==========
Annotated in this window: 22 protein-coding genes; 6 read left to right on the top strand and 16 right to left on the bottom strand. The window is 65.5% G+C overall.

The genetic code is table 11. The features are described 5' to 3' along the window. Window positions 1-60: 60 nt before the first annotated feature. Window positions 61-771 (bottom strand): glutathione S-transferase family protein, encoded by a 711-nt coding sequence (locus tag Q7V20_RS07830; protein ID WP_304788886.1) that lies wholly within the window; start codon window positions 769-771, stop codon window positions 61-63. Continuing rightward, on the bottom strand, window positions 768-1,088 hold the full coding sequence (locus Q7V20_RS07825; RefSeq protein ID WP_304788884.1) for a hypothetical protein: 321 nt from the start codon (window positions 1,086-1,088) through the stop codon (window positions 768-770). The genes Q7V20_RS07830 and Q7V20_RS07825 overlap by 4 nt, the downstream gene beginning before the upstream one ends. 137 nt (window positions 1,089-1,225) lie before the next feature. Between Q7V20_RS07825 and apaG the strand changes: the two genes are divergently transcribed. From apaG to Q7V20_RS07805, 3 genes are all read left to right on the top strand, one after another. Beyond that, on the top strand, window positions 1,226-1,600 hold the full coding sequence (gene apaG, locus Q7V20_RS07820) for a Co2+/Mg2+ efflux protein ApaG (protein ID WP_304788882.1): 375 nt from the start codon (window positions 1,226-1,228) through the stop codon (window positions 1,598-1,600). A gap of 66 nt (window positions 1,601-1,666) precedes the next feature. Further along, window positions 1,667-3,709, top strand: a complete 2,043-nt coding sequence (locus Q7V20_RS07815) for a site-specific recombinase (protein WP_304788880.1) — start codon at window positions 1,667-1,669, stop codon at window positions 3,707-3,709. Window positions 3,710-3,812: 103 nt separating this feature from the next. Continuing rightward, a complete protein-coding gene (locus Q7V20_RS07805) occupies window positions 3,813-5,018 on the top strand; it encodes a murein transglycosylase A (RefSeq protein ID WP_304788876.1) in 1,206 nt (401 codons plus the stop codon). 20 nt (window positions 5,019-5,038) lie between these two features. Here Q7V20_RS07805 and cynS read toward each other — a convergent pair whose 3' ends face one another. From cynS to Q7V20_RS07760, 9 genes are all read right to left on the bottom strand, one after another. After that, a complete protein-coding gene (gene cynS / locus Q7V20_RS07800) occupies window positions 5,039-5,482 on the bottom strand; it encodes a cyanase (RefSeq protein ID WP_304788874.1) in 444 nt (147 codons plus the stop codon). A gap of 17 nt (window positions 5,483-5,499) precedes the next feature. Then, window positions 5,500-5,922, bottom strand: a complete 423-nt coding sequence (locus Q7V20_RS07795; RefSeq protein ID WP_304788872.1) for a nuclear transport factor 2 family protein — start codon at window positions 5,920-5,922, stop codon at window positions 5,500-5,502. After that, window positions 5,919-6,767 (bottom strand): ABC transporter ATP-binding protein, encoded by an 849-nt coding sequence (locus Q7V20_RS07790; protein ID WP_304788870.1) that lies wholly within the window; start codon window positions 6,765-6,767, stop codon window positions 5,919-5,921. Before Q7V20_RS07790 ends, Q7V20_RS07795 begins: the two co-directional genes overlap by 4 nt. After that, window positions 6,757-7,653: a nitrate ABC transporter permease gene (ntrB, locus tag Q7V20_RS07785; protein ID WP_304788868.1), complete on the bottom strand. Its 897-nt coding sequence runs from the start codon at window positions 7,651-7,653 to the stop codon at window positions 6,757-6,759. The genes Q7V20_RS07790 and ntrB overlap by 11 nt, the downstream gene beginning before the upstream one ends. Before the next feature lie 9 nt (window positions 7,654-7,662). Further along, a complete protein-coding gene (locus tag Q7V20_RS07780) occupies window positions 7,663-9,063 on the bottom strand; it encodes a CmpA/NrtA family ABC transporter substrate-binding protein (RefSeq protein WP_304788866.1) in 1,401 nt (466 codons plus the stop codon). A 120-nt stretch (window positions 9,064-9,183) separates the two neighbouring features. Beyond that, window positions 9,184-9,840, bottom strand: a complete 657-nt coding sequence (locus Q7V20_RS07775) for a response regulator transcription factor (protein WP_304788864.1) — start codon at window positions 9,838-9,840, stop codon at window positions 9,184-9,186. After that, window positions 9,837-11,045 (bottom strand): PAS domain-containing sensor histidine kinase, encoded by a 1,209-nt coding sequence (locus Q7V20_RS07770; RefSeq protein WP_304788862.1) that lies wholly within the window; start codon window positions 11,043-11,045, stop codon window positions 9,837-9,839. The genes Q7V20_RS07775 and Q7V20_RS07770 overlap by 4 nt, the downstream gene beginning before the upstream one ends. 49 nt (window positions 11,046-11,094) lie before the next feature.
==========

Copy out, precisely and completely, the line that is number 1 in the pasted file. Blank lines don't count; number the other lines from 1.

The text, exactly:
Annotated in this window: 22 protein-coding genes; 6 read left to right on the top strand and 16 right to left on the bottom strand. The window is 65.5% G+C overall.